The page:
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ARS Home » Southeast Area » Baton Rouge, Louisiana » Honey Bee Lab » Research » Publications at this Location » Publication #333893

Research Project: Genetics and Breeding in Support of Honey Bee Health

Location: Honey Bee Breeding, Genetics, and Physiology Research

Title: Genetic diversity confers colony-level benefits due to individual immunity

Author
item Simone-finstrom, Michael
item Walz, Megan - North Carolina State University
item Tarpy, David - North Carolina State University

Submitted to: Biology Letters
Publication Type: Peer Reviewed Journal
Publication Acceptance Date: 9/20/2016
Publication Date: 9/20/2016
Citation: Simone-Finstrom, M., Walz, M., Tarpy, D.R. 2016. Genetic diversity confers colony-level benefits due to individual immunity. Biology Letters. 12:20151007. doi:10.1098/rsbl.2016.1007

Interpretive Summary: Honeybees live in large social groups containing thousands of closely related individuals. Living in crowded, warm conditions creates the potential for parasites and pathogens to take advantage of this ready supply of hosts. To combat pressure from parasites, honeybees have evolved a number of physiological and behavioral mechanisms of resistance. One factor that influences the spread of disease within a colony is the level of genetic diversity or the relatedness of workers within a colony. A colony is headed by a single queen who produces all of the sister workers within a colony. However the queen mates with 5-40 different males resulting in various subfamilies within the worker population, so that the genetic diversity of the colony is a consequence of the number of mates the queen had. Previous research has shown that colonies headed by queens with higher mating numbers have less variable infections of decreased intensity, though the underlying mechanisms remain unclear. This study investigated larval immune response across colonies of differing levels of genetic diversity. The aim was to determine if this could be the mechanism to describe the effect of colony-level genetic diversity against pathogens. Our results, using the bacterial agent of American foulbrood disease as a model pathogen, suggest that larval immunity alone can be a strong driver to reduce symptoms of disease. We provide clear evidence for a mechanism that may explain previous studies documenting the same phenomenon for disease expression at the colony level. It is still likely, however, that in the hive setting individual immunity and group-level, social immunity behaviors work together to fight disease and parasites in colonies.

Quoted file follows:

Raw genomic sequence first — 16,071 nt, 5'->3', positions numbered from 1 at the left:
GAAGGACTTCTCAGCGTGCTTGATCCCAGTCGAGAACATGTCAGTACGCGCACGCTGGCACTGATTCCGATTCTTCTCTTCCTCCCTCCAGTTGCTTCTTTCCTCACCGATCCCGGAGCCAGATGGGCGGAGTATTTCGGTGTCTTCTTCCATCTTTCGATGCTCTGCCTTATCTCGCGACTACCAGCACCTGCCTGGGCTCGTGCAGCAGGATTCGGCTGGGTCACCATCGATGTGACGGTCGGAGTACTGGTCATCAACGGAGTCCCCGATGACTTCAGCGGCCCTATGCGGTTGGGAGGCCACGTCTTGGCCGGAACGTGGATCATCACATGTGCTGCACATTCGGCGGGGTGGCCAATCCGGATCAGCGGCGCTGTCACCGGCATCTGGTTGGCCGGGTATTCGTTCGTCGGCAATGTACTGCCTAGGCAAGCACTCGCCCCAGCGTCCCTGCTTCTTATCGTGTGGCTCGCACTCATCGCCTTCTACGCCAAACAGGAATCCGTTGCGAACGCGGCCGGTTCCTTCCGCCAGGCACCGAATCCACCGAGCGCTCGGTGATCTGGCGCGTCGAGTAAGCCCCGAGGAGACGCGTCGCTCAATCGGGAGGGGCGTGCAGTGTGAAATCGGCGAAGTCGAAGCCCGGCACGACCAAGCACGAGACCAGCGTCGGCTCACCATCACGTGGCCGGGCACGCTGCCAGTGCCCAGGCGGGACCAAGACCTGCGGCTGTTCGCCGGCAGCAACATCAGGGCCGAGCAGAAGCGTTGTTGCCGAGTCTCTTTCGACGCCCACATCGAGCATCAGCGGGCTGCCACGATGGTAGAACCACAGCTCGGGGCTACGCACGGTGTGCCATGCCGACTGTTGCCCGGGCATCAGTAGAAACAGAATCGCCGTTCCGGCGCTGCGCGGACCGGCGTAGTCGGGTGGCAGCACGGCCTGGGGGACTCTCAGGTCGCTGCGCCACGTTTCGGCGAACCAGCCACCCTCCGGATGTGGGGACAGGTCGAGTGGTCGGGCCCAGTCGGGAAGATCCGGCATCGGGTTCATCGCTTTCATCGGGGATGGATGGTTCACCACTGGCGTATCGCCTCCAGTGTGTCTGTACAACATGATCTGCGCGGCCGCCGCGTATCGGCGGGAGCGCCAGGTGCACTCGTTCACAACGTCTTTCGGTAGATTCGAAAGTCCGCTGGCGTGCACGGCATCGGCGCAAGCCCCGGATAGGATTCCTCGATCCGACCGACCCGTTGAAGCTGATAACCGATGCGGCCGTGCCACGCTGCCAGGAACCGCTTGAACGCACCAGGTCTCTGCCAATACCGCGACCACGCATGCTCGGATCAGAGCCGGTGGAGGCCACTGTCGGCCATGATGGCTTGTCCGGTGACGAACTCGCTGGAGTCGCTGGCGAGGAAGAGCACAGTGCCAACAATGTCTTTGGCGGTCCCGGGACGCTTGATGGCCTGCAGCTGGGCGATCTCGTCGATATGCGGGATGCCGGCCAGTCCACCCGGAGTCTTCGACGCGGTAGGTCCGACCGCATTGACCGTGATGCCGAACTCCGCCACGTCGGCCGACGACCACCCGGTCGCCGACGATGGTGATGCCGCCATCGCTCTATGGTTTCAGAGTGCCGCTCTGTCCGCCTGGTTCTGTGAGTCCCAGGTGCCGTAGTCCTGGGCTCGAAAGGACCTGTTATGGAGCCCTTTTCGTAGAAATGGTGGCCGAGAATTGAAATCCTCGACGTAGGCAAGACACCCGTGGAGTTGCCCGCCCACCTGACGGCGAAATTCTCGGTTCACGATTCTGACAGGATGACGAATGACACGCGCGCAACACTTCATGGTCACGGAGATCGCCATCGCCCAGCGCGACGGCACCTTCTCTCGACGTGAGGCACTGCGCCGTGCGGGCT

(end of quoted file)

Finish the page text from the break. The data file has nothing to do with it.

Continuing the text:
Technical Abstract: Several costs and benefits arise as a consequence of eusociality and group-living. With increasing group size, spread of disease among nest-mates poses selective pressure on both individual immunity and group-level mechanisms of disease resistance (social immunity). Another factor known to influence colony-level expression of disease is intracolony genetic diversity, which in honeybees (Apis mellifera) is a direct function of the number of mates of the queen. Colonies headed by queens with higher mating numbers have less variable infections of decreased intensity, though the underlying mechanisms remain unclear. By pathogen-challenging larvae in vitro, we decoupled larval immune response from mechanisms of social immunity. Our results show that baseline immunity and degree of immune response do not vary with genetic diversity. However, intracolony variance in antimicrobial peptide production after pathogen challenge decreases with increasing genetic diversity. This reduction in variability of the larval immune response could drive the mitigation of disease observed in genetically diverse colonies.